Amidst the grueling warfare in Ukraine, marked by mud, trenches, and intense infantry attacks akin to those witnessed during World War I, a retired US Navy admiral has pointed out how the war in Ukraine could serve as a testing ground for artificial intelligence (AI).
In an opinion piece published in Bloomberg, James Stavridis, a retired US Navy admiral and former supreme allied commander of NATO, has made a compelling prediction regarding the future of AI in military operations.
Stavridis believes that fast advances in artificial intelligence (AI) will soon play a critical role in supporting decision-makers on the battlefield at all levels of the military hierarchy.
Reflecting on a devastating event from the past, the 1988 shooting down of an Iranian commercial airliner by the US Navy’s Aegis cruiser, Vincennes, the retired admiral, highlights the potential role of artificial intelligence (AI) in preventing such tragic errors.
In that terrible event, the tactical action officer’s incorrect judgment caused the civilian aircraft to be shot down, killing nearly 300 innocent people.
Stavridis, who is also the dean emeritus of the Fletcher School of Law and Diplomacy at Tufts University, said that an AI adviser capable of analyzing massive quantities of data and comparing radar information with countless comparable instances would almost certainly have properly classified the aircraft as a civilian.
Using AI in these circumstances may greatly minimize the frequency of “collateral damage” instances in which innocent civilians suffer loss. Furthermore, the retired admiral emphasizes the potential of AI in providing real-time and highly detailed strategic targeting information.
This priceless information might provide decision-makers with exact instructions on using targeted weapons at crucial points in an adversary’s supply chain.
The Libyan campaign of 2011, commanded by the admiral, illustrates how NATO struggled to prevent collateral damage and experienced poor target selection. AI’s capabilities, if employed, could have mitigated these issues more effectively.
The admiral’s observations highlight how AI technology has the potential to improve military operations by reducing civilian deaths and providing better assistance for strategic decision-making.
How Can Ukraine Incorporate AI Into Its Military Operations?
Stavridis advocated for Ukraine’s adoption of a crucial capability of artificial intelligence (AI): the ability to control large swarms of drones in synchronized attack formations, akin to how “birds flock together to scare away predators.”
By employing inexpensive and disposable drones, these coordinated drone formations could overwhelm enemy air defenses, leading to severe consequences, he added.
Implementing AI to direct drones in Ukraine can potentially deplete Russia’s diminishing armor supplies and force them to waste critical air-defense missiles.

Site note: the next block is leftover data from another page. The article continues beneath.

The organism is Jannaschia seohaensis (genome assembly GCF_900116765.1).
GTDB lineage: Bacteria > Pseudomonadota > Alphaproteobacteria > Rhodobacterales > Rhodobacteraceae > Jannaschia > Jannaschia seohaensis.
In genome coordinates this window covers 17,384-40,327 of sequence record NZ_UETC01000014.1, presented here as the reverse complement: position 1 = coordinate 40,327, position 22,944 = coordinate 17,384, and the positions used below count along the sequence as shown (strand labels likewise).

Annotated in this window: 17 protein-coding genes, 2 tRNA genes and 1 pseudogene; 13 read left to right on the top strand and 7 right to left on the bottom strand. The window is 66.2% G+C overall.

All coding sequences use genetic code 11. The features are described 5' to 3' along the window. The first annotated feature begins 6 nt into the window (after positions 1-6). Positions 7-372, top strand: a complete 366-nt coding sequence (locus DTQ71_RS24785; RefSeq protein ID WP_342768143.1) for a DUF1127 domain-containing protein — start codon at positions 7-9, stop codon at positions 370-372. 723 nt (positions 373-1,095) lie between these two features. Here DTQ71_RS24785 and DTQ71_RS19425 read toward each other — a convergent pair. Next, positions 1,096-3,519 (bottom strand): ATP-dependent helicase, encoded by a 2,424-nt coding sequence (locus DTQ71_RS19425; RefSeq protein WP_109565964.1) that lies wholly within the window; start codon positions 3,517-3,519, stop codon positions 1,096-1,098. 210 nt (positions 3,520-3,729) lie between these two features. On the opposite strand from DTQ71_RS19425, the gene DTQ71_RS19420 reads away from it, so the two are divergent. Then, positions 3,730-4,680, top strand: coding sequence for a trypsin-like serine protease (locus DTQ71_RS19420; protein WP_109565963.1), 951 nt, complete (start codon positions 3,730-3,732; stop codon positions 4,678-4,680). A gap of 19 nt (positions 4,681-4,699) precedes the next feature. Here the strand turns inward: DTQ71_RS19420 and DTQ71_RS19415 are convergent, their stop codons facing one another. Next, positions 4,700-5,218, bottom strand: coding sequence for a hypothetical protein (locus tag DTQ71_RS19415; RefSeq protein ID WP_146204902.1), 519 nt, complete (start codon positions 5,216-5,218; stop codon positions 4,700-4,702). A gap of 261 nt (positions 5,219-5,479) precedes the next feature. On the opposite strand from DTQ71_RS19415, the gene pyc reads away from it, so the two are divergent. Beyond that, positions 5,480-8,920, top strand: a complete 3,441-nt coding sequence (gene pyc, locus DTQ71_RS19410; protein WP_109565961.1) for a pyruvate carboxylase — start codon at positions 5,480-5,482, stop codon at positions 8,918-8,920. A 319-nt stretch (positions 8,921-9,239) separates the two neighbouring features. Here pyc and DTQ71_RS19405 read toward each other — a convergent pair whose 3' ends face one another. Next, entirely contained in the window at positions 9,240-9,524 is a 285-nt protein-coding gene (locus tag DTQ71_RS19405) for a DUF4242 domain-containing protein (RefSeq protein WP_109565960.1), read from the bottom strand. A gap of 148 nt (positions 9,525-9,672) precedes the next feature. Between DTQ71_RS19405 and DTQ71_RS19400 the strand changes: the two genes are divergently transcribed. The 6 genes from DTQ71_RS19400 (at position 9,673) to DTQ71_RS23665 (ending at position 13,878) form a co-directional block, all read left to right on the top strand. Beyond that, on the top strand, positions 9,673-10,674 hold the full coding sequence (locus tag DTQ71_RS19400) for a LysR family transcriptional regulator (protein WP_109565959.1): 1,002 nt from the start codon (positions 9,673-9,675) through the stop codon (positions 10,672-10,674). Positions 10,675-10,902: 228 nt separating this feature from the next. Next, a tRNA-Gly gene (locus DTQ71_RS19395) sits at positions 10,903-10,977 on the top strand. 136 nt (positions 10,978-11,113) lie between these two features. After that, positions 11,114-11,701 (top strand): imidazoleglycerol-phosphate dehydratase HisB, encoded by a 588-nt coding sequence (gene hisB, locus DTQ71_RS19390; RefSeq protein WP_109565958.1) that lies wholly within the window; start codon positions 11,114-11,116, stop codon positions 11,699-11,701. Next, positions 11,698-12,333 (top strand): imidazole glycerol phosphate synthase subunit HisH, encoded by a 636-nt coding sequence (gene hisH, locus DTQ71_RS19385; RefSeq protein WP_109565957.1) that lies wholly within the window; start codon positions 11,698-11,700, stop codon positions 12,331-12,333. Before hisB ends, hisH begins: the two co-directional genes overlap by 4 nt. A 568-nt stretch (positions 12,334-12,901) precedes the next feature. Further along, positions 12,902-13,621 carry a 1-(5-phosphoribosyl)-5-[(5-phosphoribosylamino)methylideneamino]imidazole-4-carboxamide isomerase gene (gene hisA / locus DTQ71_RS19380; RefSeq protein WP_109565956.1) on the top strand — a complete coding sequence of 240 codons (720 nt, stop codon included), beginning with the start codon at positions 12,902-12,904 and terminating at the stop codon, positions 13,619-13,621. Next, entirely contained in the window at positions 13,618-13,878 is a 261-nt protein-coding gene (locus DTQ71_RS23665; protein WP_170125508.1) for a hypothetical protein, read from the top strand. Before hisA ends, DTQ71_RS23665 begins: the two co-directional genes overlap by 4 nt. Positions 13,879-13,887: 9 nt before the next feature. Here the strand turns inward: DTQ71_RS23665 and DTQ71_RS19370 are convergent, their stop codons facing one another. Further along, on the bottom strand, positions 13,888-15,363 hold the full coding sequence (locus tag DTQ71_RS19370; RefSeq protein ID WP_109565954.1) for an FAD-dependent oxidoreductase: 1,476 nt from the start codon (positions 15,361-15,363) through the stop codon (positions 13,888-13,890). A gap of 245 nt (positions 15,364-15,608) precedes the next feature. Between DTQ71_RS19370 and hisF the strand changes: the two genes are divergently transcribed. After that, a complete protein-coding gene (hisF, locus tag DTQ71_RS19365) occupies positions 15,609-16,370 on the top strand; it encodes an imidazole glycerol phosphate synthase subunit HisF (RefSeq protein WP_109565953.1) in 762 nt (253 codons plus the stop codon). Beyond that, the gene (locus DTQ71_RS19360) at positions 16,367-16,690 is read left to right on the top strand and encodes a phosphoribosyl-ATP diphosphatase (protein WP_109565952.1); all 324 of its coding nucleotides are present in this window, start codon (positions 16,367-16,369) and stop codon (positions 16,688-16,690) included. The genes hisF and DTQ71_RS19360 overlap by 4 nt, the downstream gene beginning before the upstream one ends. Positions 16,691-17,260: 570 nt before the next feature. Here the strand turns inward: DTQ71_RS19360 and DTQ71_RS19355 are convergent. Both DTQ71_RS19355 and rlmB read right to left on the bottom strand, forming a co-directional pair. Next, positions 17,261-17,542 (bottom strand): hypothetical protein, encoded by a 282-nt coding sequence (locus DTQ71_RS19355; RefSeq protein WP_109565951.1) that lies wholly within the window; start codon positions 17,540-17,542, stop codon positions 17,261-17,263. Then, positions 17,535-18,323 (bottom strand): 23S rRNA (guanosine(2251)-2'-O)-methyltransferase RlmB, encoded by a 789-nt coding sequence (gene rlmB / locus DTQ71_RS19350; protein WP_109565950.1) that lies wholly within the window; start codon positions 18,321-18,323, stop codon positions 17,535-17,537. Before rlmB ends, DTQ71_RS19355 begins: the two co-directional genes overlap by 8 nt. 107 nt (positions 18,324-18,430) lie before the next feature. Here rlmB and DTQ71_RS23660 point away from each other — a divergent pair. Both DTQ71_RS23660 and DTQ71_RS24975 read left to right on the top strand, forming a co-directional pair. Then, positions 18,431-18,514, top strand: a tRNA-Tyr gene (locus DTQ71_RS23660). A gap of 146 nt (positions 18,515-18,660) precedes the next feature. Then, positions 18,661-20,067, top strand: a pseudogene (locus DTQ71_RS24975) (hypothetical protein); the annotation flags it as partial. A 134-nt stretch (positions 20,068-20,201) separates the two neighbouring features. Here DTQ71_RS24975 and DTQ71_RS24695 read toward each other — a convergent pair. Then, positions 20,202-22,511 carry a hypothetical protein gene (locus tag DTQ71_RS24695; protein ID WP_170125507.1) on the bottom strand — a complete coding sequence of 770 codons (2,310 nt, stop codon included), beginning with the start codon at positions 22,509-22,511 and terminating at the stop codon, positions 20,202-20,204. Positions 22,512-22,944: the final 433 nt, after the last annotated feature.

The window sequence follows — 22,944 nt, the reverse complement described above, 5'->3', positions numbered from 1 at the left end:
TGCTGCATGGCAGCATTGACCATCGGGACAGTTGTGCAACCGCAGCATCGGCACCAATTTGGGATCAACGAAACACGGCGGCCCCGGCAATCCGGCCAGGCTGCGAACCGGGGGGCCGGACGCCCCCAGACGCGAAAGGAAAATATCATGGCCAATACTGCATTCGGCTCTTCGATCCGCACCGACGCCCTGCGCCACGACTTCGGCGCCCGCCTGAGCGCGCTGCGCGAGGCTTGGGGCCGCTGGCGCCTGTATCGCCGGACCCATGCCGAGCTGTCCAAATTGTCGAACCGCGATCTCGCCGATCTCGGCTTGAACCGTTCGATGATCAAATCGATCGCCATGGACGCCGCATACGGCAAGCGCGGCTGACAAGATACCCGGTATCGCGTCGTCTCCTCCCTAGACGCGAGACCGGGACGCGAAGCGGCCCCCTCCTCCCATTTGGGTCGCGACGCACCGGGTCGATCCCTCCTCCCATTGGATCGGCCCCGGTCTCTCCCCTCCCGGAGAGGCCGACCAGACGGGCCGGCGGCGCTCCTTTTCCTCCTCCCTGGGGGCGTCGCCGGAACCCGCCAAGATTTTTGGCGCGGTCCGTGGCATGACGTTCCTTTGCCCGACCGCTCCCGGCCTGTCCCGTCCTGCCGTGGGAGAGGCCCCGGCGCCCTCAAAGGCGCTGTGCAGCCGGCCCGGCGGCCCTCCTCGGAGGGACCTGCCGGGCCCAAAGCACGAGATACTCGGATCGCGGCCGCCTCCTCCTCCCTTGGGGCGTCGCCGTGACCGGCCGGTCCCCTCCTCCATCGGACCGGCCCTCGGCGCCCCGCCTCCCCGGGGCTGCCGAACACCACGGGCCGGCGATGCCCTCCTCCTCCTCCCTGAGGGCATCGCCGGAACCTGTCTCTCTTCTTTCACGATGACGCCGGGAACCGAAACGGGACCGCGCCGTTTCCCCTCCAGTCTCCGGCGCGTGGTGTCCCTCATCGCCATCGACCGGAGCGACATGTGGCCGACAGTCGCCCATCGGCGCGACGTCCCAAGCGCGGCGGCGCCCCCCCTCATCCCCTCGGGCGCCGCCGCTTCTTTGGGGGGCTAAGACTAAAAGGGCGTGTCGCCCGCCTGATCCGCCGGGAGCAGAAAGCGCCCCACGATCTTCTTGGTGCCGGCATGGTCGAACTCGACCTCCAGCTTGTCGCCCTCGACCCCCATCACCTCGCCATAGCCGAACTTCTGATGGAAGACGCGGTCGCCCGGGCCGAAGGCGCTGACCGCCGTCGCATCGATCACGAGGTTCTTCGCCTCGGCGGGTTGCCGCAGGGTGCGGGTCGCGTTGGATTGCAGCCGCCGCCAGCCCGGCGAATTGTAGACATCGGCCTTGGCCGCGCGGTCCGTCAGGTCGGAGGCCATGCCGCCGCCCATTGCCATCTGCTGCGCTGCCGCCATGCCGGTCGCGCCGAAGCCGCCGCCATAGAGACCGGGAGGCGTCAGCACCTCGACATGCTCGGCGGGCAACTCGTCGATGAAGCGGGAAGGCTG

He further noted that AI could be utilized in psychological and information warfare by creating deep fakes.
By spreading AI-generated fake images, false stories, and shadow operations, Ukraine could amplify Russia’s perception of a failing war and provoke mistaken reactions from enemy forces.
Besides offensive capabilities, AI can play a crucial role in logistics by analyzing maintenance patterns, recommending preventive maintenance measures, optimizing combat supply chains, and providing real-time logistical advice.
This advantage in leveraging AI tools for logistics can give Ukrainian commanders a significant edge over Russian opponents, the retired US Navy admiral added.
Moreover, Stavridis highlighted that AI’s ability to conduct cyberattacks could be its most dangerous attribute when facing Russian forces.
In modern warfare, where the internet is the backbone for combat operations, logistics, intelligence, and more, the ability to breach an adversary’s cyber networks holds utmost significance.
With the rapid progress of quantum computing and advanced AI systems, attaining supremacy on the cyber battlefield has become a real prospect.
However, the current state of war in Ukraine, characterized by close-quarters combat, fortified Russian forces entrenched in extensive trenches, and continuous artillery duels, evokes a sense of antiquity more fitting to the 19th century.
While the former Navy admiral proposed various ways to integrate AI into Ukraine’s operations against Russian forces, the practicalities of deploying such sophisticated technology and its associated costs remain uncertain.
Additionally, Moscow is also believed to be capable of employing AI technology. Therefore, while AI holds promise, its actual deployment and the competitive landscape warrant careful observation.